Penang Run 4th Series

Penang Run. 4th and final series.

I could almost hear the soft sigh of relief from Andrew….

Judging by the response of the local and international community, this brainchild of Andrew Loh and team was a well-received one. What began as a conception of an intriguing idea of running 4 half marathons around the Penang Island soon gave birth to its inauguration in Jan 2013. And now, after a full year, it climaxes with the finale of its 4th leg from Teluk Bahang to Esplanade. We have finally gone a full circle. The sense of achievement was indeed tangible. And the jigsaw medals, nothing less than spectacular. Certainly and literally: a collectible.

By now, everyone knew the drill. Board the bus @ 4am at the Finish (Esplanade). And the bus would transfer us to the Start at Teluk Bahang PBA. It may be a wee bit early for some but if we stuck to the schedule, we would get there in good time. But somehow, some folks still managed to turn up late. Consequently, the last bus reached the start point 10 minutes after 5:30 am. As a result, the start time was delayed.  

Regardless, the mood was not to be dampened by the late start. Everyone was just too eager to start that SeowFung was having a hard time trying to herd the crowd to stay within the confines of the gate. Nonetheless, we finally got our flag off. In wasting no time, the front runners dashed off to ensure a commanding lead over the rivals. Since we had raced together for the past 3 series, it did not require any astute observation to figure out who the rivals are.

In fact, we were given the heads up on our overall position well in advance of the race. Mine happens to be 3rd overall until now for Men Veteran. Frankly, if given the choice, I would rather not know that. It places unnecessary pressure on you. Not to mention unwanted attention too…

After my recent escapade at TNF HK and Tour de Malaysia (where I did about 50km of the segment from Nibong Tebal to Balik Pulau), my legs needed the much deserved rest. Besides, we have all been racing all year round, I was getting a little “sien” (fed up) with all the races.  In fact the point of the final series was nothing more than to prepare towards my Standard Chartered HK Marathon in February. But the show must go on…..

My strategy was simple. Don’t bonk. I knew I was not in any shape to recreate my PB time back in the 3rd series. And I know that I have some seriously strong contender the likes of Khir Salleh, Baskaran and my closest rival Chuah Kean Kok in the Men Veteran category. So, I had the focus and mental strength. But the delivery part was somewhat lacking. You need the vehicle to achieve that. And mine was at the stage of requiring a major overhaul.

Anyway, I tried. So, I started conservatively. My pace was between 4:15 to 4:30. It was a fail proof method as I seriously did not want to bonk after 15km knowing clearly that I am quite out of shape. At the start, several runners like Tiger and Jin Ji zoomed past me. Only Lim stuck by me as we comfortably paced each other. At about 12km, I finally caught a glimpse of Kean Kok and was ready to up my game a little to give chase. But unfortunately, it was not going to happen unless I put on a pair of rollerblades. He was way too fast to catch. Soon, Sarah dropped by and said Hi. She even offered to pace me all the way back. But she was going so strong that I felt I would only slow her down if I did. Love to see the way she runs. So effortless.

That was when Lim was already ahead and went off to claim his place amongst the Men Open. So, I was left alone to complete another 6km to the finish line.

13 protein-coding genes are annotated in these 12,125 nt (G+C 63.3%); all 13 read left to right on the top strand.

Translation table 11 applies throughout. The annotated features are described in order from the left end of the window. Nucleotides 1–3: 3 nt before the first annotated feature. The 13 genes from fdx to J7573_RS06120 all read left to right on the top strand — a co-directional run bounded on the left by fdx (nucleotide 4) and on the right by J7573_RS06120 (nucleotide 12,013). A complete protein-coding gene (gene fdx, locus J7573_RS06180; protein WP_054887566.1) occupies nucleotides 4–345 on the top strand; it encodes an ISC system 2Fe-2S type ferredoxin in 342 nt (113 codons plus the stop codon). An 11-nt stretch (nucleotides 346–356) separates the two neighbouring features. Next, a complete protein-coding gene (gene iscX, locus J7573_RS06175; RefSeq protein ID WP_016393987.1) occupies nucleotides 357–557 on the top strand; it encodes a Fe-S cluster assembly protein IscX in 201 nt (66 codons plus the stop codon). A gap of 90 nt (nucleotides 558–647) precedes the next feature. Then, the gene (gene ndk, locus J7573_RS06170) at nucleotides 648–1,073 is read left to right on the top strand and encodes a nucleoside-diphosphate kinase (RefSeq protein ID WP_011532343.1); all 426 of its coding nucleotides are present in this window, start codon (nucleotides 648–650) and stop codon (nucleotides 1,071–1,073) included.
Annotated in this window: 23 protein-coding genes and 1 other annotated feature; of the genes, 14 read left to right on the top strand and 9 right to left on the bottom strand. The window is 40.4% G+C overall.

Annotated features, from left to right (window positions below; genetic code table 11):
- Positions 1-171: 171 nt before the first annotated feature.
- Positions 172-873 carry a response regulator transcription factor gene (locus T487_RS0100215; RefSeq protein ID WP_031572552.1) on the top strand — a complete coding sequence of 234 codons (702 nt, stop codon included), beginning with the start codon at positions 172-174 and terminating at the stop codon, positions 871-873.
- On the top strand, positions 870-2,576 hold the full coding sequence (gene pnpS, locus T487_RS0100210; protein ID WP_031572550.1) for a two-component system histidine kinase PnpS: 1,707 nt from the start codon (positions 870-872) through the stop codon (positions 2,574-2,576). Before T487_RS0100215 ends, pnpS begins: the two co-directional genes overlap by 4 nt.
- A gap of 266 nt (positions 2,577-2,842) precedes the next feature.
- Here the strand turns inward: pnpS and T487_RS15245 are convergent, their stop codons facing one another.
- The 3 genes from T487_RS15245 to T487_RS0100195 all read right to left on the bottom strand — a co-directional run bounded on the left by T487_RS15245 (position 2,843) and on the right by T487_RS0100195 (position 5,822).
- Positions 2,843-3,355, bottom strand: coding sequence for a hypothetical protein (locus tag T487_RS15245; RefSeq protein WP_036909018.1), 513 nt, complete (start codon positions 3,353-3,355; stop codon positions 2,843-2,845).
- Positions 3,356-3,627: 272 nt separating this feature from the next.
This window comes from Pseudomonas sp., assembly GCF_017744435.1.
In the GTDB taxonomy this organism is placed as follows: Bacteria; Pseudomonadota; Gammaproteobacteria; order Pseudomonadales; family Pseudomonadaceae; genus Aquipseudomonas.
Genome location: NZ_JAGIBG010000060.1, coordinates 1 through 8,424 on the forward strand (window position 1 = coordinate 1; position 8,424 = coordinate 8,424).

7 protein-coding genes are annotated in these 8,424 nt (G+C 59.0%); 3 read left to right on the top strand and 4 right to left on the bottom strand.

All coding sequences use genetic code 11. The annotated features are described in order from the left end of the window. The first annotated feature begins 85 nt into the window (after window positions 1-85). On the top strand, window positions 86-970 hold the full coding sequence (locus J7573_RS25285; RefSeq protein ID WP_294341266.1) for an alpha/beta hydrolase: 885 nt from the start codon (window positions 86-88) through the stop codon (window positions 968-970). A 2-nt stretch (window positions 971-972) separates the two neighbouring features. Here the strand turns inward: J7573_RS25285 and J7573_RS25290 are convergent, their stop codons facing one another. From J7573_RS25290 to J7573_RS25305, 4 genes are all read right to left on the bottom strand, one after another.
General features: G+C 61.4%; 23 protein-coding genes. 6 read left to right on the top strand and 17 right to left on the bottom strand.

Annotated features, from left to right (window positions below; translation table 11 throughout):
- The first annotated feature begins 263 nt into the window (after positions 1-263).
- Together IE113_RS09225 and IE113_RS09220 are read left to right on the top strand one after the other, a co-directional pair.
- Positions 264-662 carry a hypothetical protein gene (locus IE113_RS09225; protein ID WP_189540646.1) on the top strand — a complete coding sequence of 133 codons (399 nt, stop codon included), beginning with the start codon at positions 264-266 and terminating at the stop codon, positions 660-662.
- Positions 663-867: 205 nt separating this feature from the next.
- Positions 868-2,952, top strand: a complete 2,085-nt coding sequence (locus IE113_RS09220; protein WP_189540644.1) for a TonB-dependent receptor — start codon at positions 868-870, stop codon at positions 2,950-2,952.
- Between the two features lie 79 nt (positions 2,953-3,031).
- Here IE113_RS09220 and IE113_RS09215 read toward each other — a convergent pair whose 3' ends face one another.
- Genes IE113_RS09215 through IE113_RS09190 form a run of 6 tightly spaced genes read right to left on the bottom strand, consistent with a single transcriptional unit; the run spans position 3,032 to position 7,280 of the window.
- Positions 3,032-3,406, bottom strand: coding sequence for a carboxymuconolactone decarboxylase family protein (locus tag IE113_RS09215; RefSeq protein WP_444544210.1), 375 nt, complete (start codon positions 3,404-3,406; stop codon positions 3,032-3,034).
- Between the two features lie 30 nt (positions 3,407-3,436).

I was tired. But I was now less pressured to give chase. Somehow, I felt the burden lifted off me. Like it didn’t matter at all how this race ends. I just run a consistent 4:30 pace and drew the race to a close at 1:36. My slowest time. But, who cares J I was glad it was over.

I was fourth this time. But still maintained my overall 3rd position in the Men Veteran.

Sometimes, we runners have to remind ourselves that there is a season for everything. There is never the need to always stay on top. I for one would certainly not beat myself up over it. And of late, I am taking a lot more respite and discovering what to do with retirement. Though there is no likelihood of stopping my marathon running, I have been thinking about taking it a lot easier with races this year. Not going to sign up any more in fact, after the HK marathon. So, Boston may well be off my list for now.

What did I learn from this race? Well, surprisingly, it took the past 3 series to hammer in the message: You can be consistent. You can aim high. And you even can try to always stay on top. But allow yourself some slack once in a while….That is actually an important part of maturing as a runner. You may not think so now, but I think you will someday.




Comments

  1. Finally the 4th one. Holding a race is require a lot of preparation, what more 4 in a year. Salute to Andrew and his team. It's like a tournament and being able to be consistent in all races is not easy~

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  2. Yes Kent. And they will be back for more. Next May on the mainland side of Penang. Do join in :)

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  3. 'You can be consistent. You can aim high. And you even can try to always stay on top. But allow yourself some slack once in a while….' - I totally agree. Sometimes it's good to actually just enjoy the run.

    Congrats on your 4th placing, though.

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    Replies
    1. Yes Nick. Like what Jamie says, 'If you can't even enjoy it, what is the point?'...
      Let's always bear that in mind and keep ourselves grounded.

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